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I referred earlier to the need to strengthen Committees of Parliament so that they can provide better inputs into legislation, but recent experience indicates that there is much more that should be done to ensure better legislation for the country. I have realized now that we are perhaps the weakest country with regard to formal procedures, amongst those that can claim to have strong democratic traditions. This may well lead to the erosion of democracy that we simplistically diagnose in terms of people, without due attention to the processes that are so vital for democracy.

This danger is obvious if we consider the current common belief that problems with regard to the Chief Justice arose when the initial Supreme Court judgment on the Divineguma Bill was delivered. When the Parliamentary Group met that day, I suggested that this judgment, following on several previous bills of great importance having failed to get through Parliament in the previous two years, indicated that we needed to be more careful about legislation.

This suggestion was repudiated, on the grounds that the Supreme Court was biased, and even the Attorney General under whose aegis the Bill had been drawn up had found, being now on the Supreme Court, that it needed amendment. Given the different areas of responsibility in the Attorney General’s Department, this did not strike me as evidence of inconsistency, and I am happy to say that now Members of the Cabinet have declared that the Supreme Court had suggested some sensible amendments that government should have introduced from the start.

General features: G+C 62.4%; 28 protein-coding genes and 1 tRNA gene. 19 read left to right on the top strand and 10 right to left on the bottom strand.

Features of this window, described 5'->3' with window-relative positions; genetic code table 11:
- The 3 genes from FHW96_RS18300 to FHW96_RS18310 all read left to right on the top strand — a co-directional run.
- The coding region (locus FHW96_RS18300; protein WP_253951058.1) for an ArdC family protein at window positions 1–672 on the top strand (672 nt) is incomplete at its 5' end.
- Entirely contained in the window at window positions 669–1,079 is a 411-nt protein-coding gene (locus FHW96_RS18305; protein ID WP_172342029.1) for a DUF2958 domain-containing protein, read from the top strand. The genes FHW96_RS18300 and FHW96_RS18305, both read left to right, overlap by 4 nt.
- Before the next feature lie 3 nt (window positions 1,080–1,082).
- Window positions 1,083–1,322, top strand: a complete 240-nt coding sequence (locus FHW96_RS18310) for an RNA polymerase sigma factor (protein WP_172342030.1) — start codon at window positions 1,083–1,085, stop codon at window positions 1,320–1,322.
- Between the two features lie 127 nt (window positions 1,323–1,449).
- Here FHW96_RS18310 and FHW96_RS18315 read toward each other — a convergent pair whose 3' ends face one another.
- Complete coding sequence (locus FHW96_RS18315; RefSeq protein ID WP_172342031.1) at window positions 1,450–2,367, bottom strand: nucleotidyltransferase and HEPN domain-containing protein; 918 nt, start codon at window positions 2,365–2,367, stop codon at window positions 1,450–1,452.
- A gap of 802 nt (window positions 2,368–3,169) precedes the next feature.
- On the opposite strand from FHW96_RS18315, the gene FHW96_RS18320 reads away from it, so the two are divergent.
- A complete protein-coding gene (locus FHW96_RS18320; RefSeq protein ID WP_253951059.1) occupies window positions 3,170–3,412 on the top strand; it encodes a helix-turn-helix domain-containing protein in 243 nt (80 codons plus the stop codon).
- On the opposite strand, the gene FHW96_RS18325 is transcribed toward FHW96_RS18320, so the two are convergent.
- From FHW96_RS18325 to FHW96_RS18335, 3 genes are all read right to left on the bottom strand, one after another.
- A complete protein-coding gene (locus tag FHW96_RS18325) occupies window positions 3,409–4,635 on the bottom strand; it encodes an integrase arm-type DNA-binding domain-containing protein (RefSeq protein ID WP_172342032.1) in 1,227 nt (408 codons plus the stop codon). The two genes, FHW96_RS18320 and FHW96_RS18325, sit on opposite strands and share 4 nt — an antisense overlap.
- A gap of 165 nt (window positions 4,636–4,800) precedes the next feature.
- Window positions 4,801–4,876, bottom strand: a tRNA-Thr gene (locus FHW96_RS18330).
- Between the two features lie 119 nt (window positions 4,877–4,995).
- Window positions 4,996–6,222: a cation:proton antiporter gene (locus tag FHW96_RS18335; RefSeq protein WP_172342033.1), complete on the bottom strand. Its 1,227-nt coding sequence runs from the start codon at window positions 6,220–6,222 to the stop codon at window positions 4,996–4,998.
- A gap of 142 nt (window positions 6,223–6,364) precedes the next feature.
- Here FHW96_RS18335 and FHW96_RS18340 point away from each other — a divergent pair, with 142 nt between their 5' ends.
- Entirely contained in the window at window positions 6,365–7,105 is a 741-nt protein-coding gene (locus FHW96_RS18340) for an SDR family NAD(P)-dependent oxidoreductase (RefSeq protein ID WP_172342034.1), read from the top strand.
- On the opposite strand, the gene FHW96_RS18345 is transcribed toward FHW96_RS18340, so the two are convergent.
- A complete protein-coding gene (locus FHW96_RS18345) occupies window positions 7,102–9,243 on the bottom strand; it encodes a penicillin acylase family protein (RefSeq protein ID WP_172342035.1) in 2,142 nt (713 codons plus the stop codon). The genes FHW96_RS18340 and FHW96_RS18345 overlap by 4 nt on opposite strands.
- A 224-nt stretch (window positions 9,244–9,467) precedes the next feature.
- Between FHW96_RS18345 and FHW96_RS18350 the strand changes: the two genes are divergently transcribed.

I believe this vindicates my position, that government has been far too careless about legislation recently. This is not always because of haste, given that indeed one crucial measure has had to be dropped for the moment because of delays at the Legal Draughtsman’s Department. I refer to the attempt of the Ministry of Higher Education to encourage private and non-profit tertiary education, something this country urgently needs if our youngsters are to benefit from the economic opportunities our infrastructural development programmes have created. Read the rest of this entry »

Rajiva Wijesinha

May 2013
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